Although the term “bankruptcy” is bandied about in multiple situations, it is, in fact, a term for a specific legal process. The term’s genesis is from the Italian language, which roughly translates into “broken bench,” with bench being an item used by bankers. If a banker’s bench was publicly broken, it indicated that that banker had failed to meet some financial obligations, although there are claims that the bench story is closer to folk legend than to reality.

 

What Is Bankruptcy?

Bankruptcy is a type of legal process that is instigated when a person or business (the debtor) is unable to meet its outstanding debts or obligations to others (the creditor or creditors). It starts when a debtor files a petition, which starts the proceedings. In bankruptcy, the debtor’s assets are examined, and these assets may be used to repay the creditors. It isn’t the only game in town for debtors who are unable to meet their obligations, but it is certainly one of the most common ones. For each kind of bankruptcy, there are different chapters of bankruptcy, each of which meets a specific situation. These are explained below.

 

What Are the Different Bankruptcy Chapters?

Like virtually every other type of business term, there are various flavors of bankruptcy, some of which are for individuals, while others are strictly used for corporations or other business entities. It’s also important to note that the following forms of bankruptcy are for the United States only; other countries have different ways of dealing with debtors and creditors. In addition, although these chapters are the same everywhere in the United States, some specific bankruptcy laws vary from state to state, so there are some things that are applicable in some states and not in others. The chapters of bankruptcy include the following.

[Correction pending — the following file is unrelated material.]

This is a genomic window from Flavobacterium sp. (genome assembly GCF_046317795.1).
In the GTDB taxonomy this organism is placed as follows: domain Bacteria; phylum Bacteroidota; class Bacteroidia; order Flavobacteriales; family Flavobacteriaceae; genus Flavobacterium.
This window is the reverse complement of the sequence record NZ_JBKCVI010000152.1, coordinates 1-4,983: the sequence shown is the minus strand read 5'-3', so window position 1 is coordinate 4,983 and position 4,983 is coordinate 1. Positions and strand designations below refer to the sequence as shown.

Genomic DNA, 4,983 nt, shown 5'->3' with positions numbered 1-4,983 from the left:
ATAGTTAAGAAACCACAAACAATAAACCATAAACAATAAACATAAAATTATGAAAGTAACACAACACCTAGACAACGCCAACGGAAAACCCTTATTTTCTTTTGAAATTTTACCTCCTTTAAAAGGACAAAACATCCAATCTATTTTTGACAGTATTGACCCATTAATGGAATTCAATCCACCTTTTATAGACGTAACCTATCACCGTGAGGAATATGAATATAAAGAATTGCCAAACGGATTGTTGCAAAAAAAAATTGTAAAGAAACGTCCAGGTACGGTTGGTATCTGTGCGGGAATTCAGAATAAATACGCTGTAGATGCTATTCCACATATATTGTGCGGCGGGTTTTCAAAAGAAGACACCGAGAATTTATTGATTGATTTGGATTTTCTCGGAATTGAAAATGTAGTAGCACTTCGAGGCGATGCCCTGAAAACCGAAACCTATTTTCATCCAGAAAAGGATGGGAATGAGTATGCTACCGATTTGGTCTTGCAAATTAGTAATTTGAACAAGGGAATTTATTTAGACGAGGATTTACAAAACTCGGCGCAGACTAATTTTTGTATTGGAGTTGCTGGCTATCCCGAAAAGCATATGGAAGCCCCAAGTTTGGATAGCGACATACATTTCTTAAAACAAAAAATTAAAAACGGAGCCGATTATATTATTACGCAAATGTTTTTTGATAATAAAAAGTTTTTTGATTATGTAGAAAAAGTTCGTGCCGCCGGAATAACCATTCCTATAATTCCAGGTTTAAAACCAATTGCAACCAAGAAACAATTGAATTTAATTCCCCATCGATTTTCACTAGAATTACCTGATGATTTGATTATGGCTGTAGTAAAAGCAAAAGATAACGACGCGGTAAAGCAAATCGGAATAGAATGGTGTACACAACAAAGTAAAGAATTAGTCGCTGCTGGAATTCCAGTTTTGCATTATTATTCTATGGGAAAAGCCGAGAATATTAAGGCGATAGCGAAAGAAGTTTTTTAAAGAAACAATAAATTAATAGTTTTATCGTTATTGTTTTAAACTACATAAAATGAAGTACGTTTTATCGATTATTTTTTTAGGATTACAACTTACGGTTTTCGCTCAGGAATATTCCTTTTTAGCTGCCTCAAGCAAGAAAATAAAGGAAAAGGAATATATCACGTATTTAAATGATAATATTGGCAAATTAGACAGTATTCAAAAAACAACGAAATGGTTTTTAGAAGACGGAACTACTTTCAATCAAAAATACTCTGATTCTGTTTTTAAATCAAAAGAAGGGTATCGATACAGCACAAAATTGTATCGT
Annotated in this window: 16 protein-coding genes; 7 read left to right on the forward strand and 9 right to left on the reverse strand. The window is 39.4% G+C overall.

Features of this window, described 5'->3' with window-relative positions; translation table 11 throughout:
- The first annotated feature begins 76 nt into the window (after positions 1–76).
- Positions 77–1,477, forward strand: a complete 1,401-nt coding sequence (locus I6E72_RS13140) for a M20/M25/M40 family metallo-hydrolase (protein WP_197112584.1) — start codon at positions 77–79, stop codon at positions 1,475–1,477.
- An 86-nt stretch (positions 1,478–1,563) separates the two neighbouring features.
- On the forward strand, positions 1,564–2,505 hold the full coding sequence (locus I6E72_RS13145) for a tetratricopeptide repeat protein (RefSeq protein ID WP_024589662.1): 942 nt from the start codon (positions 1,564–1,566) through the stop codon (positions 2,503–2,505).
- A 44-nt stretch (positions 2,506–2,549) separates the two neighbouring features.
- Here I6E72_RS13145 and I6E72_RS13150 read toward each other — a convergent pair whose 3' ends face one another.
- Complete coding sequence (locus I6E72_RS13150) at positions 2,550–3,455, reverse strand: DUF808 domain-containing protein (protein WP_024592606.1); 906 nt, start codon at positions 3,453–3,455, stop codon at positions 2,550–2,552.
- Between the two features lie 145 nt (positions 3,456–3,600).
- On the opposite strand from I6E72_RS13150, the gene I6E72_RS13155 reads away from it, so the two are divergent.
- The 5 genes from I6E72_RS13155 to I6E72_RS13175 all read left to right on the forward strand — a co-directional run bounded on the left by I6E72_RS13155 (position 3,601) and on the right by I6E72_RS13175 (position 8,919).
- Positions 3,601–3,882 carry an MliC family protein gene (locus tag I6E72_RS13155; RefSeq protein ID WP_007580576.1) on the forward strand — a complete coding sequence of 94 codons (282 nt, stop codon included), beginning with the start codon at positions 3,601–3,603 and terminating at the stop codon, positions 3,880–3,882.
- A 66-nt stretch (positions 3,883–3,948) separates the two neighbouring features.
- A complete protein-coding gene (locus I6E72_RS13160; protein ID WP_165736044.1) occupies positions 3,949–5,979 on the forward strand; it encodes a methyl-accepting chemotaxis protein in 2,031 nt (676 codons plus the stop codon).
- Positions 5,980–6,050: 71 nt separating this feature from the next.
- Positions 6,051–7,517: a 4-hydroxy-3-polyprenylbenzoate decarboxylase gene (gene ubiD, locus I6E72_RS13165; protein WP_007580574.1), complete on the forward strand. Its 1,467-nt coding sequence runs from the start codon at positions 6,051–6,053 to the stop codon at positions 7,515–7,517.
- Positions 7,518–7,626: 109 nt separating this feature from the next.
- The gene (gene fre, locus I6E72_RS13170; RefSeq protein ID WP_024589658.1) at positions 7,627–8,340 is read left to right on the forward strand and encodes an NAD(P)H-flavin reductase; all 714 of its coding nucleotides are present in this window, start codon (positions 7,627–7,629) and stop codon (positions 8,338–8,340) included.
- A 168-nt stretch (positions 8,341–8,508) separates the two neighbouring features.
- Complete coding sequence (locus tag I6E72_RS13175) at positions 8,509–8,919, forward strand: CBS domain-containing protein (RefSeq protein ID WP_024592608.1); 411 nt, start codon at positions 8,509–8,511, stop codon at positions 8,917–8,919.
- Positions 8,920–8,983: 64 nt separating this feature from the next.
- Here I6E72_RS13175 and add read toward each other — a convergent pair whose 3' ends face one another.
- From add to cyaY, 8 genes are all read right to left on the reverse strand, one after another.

1. Chapter 7

Perhaps the most common type of bankruptcy, Chapter 7 (commonly referred to as “liquidation” or “straight bankruptcy”) is used for individuals who have filed for bankruptcy. In most cases, a court-appointed trustee works with you to liquidate your assets in order to repay your creditors. In most instances, debtors are allowed to keep their primary residences, retirement accounts and other basic necessities. And while a lot of unsecured debt (for instance, credit cards and medical bills) is typically erased, other types of debt (for instance, unpaid taxes and student loans) remain as obligations and will have to be paid eventually. A Chapter 7 bankruptcy stays on your record for seven years, and you are not allowed to file again until after eight years.

 

2. Chapter 13

The other big one for individuals, Chapter 13 means that filers have their debt reorganized, not necessarily forgiven. In this instance, the court approves a repayment schedule in order to pay back both your secured and unsecured debt over a set time period, typically three to five years. In contrast to Chapter 7 bankruptcy, Chapter 13 bankruptcy allows you to retain all your assets and set a timetable to repay creditors. Similar to Chapter 7, it remains on your credit report for seven years, but you can refile after two years.

 

3. Chapter 12